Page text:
This guidance is designed to assist authorities and CMGs in their evaluation of the criticality of functions that firms provide to the real economy and financial markets. It aims to promote a common understanding of which functions and shared services are critical by providing shared definitions and evaluation criteria.
After describing the essential elements of a critical function and a critical shared service, the annex to the guidance provides a non-exhaustive list of functions and shared services which could be critical:
This guidance focuses on two specific aspects of recovery plans:
criteria triggering senior management consideration of recovery actions (“triggers”), specifically: design and nature, firm’s reactions to breached triggers, and engagement by supervisory and resolution authorities following breached triggers; and
the severity of hypothetical stress scenarios and the design of stress scenarios generally.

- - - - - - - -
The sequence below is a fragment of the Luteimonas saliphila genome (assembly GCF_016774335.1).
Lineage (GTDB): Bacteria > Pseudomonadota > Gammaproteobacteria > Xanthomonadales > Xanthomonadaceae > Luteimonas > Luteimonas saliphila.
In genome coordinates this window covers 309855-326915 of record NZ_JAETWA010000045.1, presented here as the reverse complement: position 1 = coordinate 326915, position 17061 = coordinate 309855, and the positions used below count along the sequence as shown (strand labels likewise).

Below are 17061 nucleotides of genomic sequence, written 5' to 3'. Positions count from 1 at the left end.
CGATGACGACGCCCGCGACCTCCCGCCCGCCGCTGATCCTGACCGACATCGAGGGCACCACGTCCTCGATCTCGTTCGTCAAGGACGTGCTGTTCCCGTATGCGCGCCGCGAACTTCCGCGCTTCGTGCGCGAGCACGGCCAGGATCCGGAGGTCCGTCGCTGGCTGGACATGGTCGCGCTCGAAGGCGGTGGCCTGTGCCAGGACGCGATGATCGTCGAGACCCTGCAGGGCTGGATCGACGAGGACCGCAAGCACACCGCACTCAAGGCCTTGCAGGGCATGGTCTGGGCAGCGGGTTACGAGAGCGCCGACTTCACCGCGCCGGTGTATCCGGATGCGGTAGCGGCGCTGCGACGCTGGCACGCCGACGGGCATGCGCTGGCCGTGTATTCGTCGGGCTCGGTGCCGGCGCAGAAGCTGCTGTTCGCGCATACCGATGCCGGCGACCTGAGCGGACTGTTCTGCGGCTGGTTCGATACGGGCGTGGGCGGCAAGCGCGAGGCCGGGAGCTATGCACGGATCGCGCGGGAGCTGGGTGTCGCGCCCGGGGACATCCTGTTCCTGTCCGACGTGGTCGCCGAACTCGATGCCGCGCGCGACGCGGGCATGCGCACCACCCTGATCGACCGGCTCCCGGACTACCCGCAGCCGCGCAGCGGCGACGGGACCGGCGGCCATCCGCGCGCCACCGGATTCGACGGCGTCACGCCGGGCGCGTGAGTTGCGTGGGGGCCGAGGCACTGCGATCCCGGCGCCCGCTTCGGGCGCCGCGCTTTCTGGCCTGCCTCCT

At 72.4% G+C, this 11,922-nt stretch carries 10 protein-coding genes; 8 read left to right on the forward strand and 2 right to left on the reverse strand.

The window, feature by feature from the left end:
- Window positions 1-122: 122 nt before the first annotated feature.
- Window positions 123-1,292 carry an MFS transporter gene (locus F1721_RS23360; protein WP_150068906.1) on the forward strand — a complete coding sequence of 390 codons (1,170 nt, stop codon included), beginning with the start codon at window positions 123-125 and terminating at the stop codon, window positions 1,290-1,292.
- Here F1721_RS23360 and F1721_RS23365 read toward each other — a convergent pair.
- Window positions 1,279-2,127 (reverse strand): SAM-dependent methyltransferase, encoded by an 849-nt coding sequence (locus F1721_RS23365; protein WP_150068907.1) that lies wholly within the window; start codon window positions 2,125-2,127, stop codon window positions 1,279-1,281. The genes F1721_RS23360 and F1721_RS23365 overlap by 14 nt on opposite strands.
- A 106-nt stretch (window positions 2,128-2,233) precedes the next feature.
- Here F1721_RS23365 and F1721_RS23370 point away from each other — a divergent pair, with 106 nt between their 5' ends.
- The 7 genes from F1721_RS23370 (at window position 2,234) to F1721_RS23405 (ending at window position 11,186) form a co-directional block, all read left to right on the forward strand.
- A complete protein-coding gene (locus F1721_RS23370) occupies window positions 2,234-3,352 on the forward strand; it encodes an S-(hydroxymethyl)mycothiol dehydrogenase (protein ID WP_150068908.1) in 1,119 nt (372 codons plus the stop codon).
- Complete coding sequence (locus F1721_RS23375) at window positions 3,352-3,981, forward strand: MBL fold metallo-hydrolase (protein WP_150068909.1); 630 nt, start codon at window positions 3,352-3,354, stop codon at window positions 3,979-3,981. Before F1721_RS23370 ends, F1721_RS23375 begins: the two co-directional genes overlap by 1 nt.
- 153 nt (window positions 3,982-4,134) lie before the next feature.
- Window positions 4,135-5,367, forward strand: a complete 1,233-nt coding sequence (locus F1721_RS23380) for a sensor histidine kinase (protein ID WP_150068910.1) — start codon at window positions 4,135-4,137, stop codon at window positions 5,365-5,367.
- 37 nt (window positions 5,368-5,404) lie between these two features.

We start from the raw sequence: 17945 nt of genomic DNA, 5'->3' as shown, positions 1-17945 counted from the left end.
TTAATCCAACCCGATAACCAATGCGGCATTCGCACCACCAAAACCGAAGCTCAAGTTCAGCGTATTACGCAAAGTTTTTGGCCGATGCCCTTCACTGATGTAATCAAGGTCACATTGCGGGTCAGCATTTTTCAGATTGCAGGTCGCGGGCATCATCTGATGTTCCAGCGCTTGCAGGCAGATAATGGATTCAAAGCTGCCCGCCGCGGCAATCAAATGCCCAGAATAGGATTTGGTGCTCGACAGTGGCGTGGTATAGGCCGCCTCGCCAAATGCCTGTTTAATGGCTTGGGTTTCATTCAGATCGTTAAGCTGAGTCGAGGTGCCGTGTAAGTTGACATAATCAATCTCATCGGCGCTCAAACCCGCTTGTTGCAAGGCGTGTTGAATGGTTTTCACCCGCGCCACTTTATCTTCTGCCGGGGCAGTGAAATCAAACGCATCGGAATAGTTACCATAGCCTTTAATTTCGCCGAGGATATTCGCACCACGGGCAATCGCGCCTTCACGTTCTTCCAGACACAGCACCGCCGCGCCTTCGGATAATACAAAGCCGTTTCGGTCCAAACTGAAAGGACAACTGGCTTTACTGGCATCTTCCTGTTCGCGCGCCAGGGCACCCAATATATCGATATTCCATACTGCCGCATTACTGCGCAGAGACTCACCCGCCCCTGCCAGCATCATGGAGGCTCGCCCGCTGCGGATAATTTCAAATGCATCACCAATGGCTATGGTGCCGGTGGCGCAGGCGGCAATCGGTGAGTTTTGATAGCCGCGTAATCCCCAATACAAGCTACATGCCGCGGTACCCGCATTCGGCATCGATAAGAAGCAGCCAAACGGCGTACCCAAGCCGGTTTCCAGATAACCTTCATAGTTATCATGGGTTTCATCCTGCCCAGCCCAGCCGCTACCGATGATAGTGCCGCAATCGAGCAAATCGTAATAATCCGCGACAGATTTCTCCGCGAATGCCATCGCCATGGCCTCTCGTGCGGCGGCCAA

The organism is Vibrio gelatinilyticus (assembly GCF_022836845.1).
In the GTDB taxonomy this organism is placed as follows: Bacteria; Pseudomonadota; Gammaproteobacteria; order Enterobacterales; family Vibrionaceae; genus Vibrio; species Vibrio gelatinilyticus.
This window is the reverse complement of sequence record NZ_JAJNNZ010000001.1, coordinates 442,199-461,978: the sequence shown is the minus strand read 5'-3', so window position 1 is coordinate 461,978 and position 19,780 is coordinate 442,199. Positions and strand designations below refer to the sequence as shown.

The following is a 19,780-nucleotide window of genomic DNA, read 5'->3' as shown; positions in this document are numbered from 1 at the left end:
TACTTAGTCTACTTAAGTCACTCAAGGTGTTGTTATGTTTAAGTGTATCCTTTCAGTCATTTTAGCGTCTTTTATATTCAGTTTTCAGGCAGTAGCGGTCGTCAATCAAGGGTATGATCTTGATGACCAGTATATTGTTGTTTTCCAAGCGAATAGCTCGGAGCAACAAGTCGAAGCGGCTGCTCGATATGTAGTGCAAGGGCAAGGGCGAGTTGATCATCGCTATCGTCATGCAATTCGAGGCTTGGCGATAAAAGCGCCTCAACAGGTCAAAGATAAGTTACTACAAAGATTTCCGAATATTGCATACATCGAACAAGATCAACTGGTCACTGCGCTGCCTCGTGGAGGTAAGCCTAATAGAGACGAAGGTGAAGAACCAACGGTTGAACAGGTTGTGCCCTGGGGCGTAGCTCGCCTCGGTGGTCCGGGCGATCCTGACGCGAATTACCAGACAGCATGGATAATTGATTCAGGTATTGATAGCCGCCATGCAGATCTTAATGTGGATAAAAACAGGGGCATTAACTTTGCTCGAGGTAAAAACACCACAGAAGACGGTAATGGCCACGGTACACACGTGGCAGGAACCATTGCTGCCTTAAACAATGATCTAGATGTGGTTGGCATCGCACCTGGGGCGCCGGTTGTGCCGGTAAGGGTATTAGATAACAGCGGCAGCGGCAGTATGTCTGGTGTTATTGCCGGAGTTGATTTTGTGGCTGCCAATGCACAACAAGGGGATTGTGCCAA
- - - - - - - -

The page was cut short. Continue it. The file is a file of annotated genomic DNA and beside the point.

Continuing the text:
On 18 December 2012, the Financial Stability Board (FSB) published a press release regarding responses received to its 2 November 2012 consultation on Recovery and Resolution Planning, together with links to the responses of the following institutions:
On 5 November 2012, the Financial Stability Board (FSB) published a letter dated 31 October 2012 addressed to the G20 regarding progress made with respect to financial regulatory reforms.
The FSB reported ‘solid but uneven’ progress” in the four priority areas identified by the G20, being:
building resilient financial institutions (i.e. Basel III);
ending “too big to fail” (i.e. RRP);
strengthening the oversight and regulation of shadow banking activities; and
completion of OTC derivatives and related reforms.
On the subject on ending “too big to fail”, the FSB noted that a peer review of national actions taken to legislate its “Key Attributes of Effective Resolution Regimes” document will now be published in the first half of 2013. More importantly, however, on the subject of resolution planning for Globally Systemically Important Financial Institutions (G-SIFIs), the FSB confirmed that the deadline for completion of operational resolution plans for Globally Systemically Important Banks (G-SIBs) has been extended by six months until mid-2013. Consequently, the FSB’s peer-based resolvability assessment process will now be delayed until the second half of 2013.